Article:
The Three-Body Problem

Dale Appleman, Michael Hunter, Jack Rasmussen

The Artists combine representational works, abstractions, and collages whose attractions are aesthetic rather than gravitational. Must the exhibition spiral into chaos, or can the artworks somehow hang together in a dynamic and fruitful balance?  

The Three-Body Problem is a science fiction novel by Chinese writer Liu Cixin. Cixin observes that when two celestial objects get close to each other, their gravitational attraction influences the paths they take in a way that a simple mathematical formula can describe. But, when a third object is added, things are no longer so simple: the interactions between the three objects become unpredictable.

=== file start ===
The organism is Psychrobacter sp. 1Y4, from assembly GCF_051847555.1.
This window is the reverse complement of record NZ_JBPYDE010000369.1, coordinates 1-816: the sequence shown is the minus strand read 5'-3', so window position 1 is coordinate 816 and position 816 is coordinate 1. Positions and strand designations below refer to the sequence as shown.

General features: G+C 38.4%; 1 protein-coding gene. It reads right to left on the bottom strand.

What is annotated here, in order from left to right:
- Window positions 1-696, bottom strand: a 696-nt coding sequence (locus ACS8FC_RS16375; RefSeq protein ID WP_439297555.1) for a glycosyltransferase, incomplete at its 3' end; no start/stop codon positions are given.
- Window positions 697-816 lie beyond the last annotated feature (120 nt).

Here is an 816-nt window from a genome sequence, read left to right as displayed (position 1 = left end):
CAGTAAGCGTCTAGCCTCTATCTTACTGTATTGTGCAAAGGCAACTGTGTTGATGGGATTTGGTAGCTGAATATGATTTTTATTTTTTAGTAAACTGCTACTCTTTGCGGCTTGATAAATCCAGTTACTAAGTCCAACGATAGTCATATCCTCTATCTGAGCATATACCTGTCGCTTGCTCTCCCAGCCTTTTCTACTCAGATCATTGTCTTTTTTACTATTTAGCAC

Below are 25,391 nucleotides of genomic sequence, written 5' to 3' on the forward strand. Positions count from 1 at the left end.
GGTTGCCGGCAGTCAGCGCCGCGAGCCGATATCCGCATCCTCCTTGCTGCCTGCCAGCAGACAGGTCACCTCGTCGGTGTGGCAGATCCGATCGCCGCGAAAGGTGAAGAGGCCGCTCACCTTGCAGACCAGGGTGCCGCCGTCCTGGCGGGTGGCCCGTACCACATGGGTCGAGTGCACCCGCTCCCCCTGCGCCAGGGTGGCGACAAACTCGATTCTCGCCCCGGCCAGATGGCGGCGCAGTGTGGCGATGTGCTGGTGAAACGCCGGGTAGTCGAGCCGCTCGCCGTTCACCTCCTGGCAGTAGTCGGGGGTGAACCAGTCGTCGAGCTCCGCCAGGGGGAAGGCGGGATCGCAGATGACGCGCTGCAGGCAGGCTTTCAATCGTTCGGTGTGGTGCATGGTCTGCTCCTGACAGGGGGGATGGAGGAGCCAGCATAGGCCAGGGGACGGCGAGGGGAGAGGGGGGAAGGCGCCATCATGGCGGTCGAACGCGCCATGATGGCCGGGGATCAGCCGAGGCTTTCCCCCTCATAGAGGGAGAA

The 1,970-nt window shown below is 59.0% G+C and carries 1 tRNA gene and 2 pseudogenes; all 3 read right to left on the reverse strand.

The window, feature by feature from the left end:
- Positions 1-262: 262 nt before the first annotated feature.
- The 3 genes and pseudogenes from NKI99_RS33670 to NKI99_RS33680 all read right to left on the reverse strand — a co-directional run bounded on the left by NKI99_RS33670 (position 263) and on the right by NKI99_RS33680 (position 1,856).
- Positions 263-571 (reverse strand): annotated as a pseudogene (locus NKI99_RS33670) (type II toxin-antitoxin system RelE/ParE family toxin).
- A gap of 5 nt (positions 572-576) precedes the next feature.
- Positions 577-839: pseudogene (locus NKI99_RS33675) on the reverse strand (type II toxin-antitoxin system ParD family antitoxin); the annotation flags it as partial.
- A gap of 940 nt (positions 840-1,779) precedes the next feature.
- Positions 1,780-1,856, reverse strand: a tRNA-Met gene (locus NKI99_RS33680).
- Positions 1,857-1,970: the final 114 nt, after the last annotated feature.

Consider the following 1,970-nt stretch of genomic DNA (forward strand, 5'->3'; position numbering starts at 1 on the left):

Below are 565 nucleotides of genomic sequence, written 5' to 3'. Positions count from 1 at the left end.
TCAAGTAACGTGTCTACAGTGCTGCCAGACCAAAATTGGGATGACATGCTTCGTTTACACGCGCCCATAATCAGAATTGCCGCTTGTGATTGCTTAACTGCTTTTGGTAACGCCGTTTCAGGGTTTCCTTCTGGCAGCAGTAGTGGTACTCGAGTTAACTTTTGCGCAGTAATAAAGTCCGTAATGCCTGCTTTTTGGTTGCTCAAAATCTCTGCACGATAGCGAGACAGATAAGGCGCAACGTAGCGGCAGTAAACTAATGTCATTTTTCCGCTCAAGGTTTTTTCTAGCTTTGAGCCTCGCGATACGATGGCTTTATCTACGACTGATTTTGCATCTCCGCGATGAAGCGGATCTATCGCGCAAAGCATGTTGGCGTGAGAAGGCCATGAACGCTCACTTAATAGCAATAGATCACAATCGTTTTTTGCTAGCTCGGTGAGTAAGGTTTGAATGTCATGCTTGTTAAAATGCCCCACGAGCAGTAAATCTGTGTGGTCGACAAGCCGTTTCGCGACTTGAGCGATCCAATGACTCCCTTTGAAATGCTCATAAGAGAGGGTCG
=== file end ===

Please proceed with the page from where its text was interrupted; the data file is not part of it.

As different as the three artists are, each begins with representational imagery and allows wildly different aesthetics and processes to transform images into objects of nuance and emotion. The path each artist takes is unpredictable, and the ramifications of their interactions in space and time in the Art Gallery of the Washington Center at ADA University are equally unpredictable. 

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